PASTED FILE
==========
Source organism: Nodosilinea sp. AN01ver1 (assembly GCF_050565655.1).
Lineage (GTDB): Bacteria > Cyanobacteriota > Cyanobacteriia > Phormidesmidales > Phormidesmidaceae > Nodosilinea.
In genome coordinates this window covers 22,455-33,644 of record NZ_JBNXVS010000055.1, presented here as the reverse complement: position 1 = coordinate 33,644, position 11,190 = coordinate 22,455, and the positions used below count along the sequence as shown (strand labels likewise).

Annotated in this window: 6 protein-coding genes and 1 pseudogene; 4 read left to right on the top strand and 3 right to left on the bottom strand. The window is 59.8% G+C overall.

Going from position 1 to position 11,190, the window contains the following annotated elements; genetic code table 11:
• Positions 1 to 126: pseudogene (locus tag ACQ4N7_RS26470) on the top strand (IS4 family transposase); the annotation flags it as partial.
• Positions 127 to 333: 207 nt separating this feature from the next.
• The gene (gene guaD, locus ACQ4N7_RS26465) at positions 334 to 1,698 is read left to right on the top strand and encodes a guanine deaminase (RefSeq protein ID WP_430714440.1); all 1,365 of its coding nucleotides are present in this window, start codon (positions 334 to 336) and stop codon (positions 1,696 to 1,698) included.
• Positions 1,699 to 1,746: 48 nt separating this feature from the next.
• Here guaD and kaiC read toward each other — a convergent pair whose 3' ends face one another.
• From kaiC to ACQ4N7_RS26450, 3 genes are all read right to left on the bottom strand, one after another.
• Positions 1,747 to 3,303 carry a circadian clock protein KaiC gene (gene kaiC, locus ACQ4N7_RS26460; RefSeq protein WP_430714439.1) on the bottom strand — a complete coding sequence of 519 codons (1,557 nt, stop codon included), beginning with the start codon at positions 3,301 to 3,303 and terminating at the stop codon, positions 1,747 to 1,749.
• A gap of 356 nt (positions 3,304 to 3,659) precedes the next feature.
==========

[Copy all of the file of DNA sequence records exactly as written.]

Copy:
Source organism: Nodosilinea sp. AN01ver1 (assembly GCF_050565655.1).
Lineage (GTDB): Bacteria > Cyanobacteriota > Cyanobacteriia > Phormidesmidales > Phormidesmidaceae > Nodosilinea.
In genome coordinates this window covers 22,455-33,644 of record NZ_JBNXVS010000055.1, presented here as the reverse complement: position 1 = coordinate 33,644, position 11,190 = coordinate 22,455, and the positions used below count along the sequence as shown (strand labels likewise).

Annotated in this window: 6 protein-coding genes and 1 pseudogene; 4 read left to right on the top strand and 3 right to left on the bottom strand. The window is 59.8% G+C overall.

Going from position 1 to position 11,190, the window contains the following annotated elements; genetic code table 11:
• Positions 1 to 126: pseudogene (locus tag ACQ4N7_RS26470) on the top strand (IS4 family transposase); the annotation flags it as partial.
• Positions 127 to 333: 207 nt separating this feature from the next.
• The gene (gene guaD, locus ACQ4N7_RS26465) at positions 334 to 1,698 is read left to right on the top strand and encodes a guanine deaminase (RefSeq protein ID WP_430714440.1); all 1,365 of its coding nucleotides are present in this window, start codon (positions 334 to 336) and stop codon (positions 1,696 to 1,698) included.
• Positions 1,699 to 1,746: 48 nt separating this feature from the next.
• Here guaD and kaiC read toward each other — a convergent pair whose 3' ends face one another.
• From kaiC to ACQ4N7_RS26450, 3 genes are all read right to left on the bottom strand, one after another.
• Positions 1,747 to 3,303 carry a circadian clock protein KaiC gene (gene kaiC, locus ACQ4N7_RS26460; RefSeq protein WP_430714439.1) on the bottom strand — a complete coding sequence of 519 codons (1,557 nt, stop codon included), beginning with the start codon at positions 3,301 to 3,303 and terminating at the stop codon, positions 1,747 to 1,749.
• A gap of 356 nt (positions 3,304 to 3,659) precedes the next feature.